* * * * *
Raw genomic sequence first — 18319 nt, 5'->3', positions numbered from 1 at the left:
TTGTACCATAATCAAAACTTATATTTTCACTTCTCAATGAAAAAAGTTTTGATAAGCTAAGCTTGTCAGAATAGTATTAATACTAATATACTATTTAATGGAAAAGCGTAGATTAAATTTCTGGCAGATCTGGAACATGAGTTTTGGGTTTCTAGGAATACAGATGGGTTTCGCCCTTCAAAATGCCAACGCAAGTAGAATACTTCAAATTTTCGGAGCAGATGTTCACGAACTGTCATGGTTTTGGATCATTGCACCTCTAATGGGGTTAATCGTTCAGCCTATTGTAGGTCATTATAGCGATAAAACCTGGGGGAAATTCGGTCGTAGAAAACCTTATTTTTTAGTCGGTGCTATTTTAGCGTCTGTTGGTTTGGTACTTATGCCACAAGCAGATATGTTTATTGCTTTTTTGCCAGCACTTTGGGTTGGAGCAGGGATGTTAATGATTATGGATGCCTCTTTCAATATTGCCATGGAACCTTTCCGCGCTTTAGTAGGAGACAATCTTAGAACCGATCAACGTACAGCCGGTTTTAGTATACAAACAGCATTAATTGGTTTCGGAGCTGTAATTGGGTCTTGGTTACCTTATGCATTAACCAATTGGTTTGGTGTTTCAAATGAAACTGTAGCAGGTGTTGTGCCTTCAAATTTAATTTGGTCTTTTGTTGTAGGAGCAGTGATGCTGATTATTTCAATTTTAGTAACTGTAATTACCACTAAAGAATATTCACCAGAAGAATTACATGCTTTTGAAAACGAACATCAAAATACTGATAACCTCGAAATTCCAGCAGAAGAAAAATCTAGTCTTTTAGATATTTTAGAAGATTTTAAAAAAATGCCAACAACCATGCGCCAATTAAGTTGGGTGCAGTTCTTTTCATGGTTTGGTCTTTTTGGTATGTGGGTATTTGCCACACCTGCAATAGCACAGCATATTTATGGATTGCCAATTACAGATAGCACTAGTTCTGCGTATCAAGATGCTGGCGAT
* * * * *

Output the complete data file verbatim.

Raw genomic sequence first — 18319 nt, 5'->3', positions numbered from 1 at the left:
TTGTACCATAATCAAAACTTATATTTTCACTTCTCAATGAAAAAAGTTTTGATAAGCTAAGCTTGTCAGAATAGTATTAATACTAATATACTATTTAATGGAAAAGCGTAGATTAAATTTCTGGCAGATCTGGAACATGAGTTTTGGGTTTCTAGGAATACAGATGGGTTTCGCCCTTCAAAATGCCAACGCAAGTAGAATACTTCAAATTTTCGGAGCAGATGTTCACGAACTGTCATGGTTTTGGATCATTGCACCTCTAATGGGGTTAATCGTTCAGCCTATTGTAGGTCATTATAGCGATAAAACCTGGGGGAAATTCGGTCGTAGAAAACCTTATTTTTTAGTCGGTGCTATTTTAGCGTCTGTTGGTTTGGTACTTATGCCACAAGCAGATATGTTTATTGCTTTTTTGCCAGCACTTTGGGTTGGAGCAGGGATGTTAATGATTATGGATGCCTCTTTCAATATTGCCATGGAACCTTTCCGCGCTTTAGTAGGAGACAATCTTAGAACCGATCAACGTACAGCCGGTTTTAGTATACAAACAGCATTAATTGGTTTCGGAGCTGTAATTGGGTCTTGGTTACCTTATGCATTAACCAATTGGTTTGGTGTTTCAAATGAAACTGTAGCAGGTGTTGTGCCTTCAAATTTAATTTGGTCTTTTGTTGTAGGAGCAGTGATGCTGATTATTTCAATTTTAGTAACTGTAATTACCACTAAAGAATATTCACCAGAAGAATTACATGCTTTTGAAAACGAACATCAAAATACTGATAACCTCGAAATTCCAGCAGAAGAAAAATCTAGTCTTTTAGATATTTTAGAAGATTTTAAAAAAATGCCAACAACCATGCGCCAATTAAGTTGGGTGCAGTTCTTTTCATGGTTTGGTCTTTTTGGTATGTGGGTATTTGCCACACCTGCAATAGCACAGCATATTTATGGATTGCCAATTACAGATAGCACTAGTTCTGCGTATCAAGATGCTGGCGAT